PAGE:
Re-assessing the ordinary chondrites paradox
Universidade Federal do Rio de Janeiro / Observatório do Valongo
Lad.Pedro Antônio, 43 - 20080-090 Rio de Janeiro, Brazil e-mail: email@example.com
2 Observatório Nacional, Rua Gal. José Cristino, 77 20921-400 Rio de Janeiro, Brazil e-mail: firstname.lastname@example.org,email@example.com,firstname.lastname@example.org
3 Southwest Research Institute, 1050 Walnut St., Suite 300 Boulder, Colorado 80302, USA e-mail: email@example.com
4 Universidad de la Serena Av. Cisternas 1200, La Serena, Chile e-mail: firstname.lastname@example.org
Accepted: 23 February 2010
Context. The so-called ordinary chondrite paradox has been a recurring topic in planetary science in the past twenty years. This paradox originated from the first comparisons between spectrophotometric measurements of meteorites and asteroids. Basically it is based on the lack of spectral analogs of the ordinay chondrites (OC) among the Main Belt asteroids, although present among the NEAs. Several hypothesis to account for the paradox have been published, all considering the effect of space weathering and different degrees of resurfacing on the asteroids surfaces.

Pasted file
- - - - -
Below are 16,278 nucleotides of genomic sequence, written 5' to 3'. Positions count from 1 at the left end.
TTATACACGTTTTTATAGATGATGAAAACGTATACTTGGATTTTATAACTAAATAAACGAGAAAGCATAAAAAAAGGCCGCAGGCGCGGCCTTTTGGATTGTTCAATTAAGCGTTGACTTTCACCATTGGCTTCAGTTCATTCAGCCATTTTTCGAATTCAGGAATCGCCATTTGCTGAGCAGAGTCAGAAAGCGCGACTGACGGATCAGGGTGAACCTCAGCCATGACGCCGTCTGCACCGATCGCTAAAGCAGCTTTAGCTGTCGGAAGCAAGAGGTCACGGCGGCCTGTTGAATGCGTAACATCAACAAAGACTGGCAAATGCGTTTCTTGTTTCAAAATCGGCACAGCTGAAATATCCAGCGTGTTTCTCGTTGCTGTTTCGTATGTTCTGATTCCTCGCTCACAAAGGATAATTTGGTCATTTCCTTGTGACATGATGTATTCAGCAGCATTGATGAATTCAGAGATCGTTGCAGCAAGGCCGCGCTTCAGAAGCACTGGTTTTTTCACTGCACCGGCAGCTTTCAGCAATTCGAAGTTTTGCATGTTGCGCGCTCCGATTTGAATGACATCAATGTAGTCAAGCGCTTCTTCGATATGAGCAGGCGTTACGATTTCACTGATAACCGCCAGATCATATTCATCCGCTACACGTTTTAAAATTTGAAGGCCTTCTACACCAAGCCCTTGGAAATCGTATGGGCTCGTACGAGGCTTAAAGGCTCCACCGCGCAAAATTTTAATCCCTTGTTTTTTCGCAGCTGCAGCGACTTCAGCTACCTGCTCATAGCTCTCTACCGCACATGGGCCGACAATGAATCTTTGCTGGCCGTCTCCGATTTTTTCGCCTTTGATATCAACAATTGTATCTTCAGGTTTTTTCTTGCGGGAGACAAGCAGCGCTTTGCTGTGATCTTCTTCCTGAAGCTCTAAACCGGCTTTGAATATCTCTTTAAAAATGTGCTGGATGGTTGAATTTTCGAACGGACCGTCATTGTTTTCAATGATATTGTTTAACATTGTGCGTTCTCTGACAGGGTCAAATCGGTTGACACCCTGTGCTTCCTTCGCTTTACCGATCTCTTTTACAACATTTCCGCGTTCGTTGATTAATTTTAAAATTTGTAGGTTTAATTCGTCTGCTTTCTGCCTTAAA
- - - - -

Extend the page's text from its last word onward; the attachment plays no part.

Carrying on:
Aims. The aim of the present paper is to further investigate this intriguing problem considering that the small-sized population of Main Belt asteroids has not yet been analyzed.
Methods. Spectroscopic observations of Main Belt asteroids with a size smaller than 5 km – similar to that of NEAs – were performed with the 8-m Gemini telescope. Furthermore, spectra obtained in large spectroscopic surveys were used to perform a statistical analysis of the fraction of spectral analogous to the OCs in the Main Belt and NEA populations.
Results. The main result of this work is that the vast majority of the Main Belt Sk- and Sq-class asteroids can be matched to OC meteorites in the visible part of the spectrum.
Conclusions. Our results suggest that a considerable fraction of the OC material in the Main Belt is presently unweathered enough to be comparable to meteorite laboratory spectra.
Key words: minor planets, asteroids: general / meteorites, meteors, meteoroids
© ESO, 2010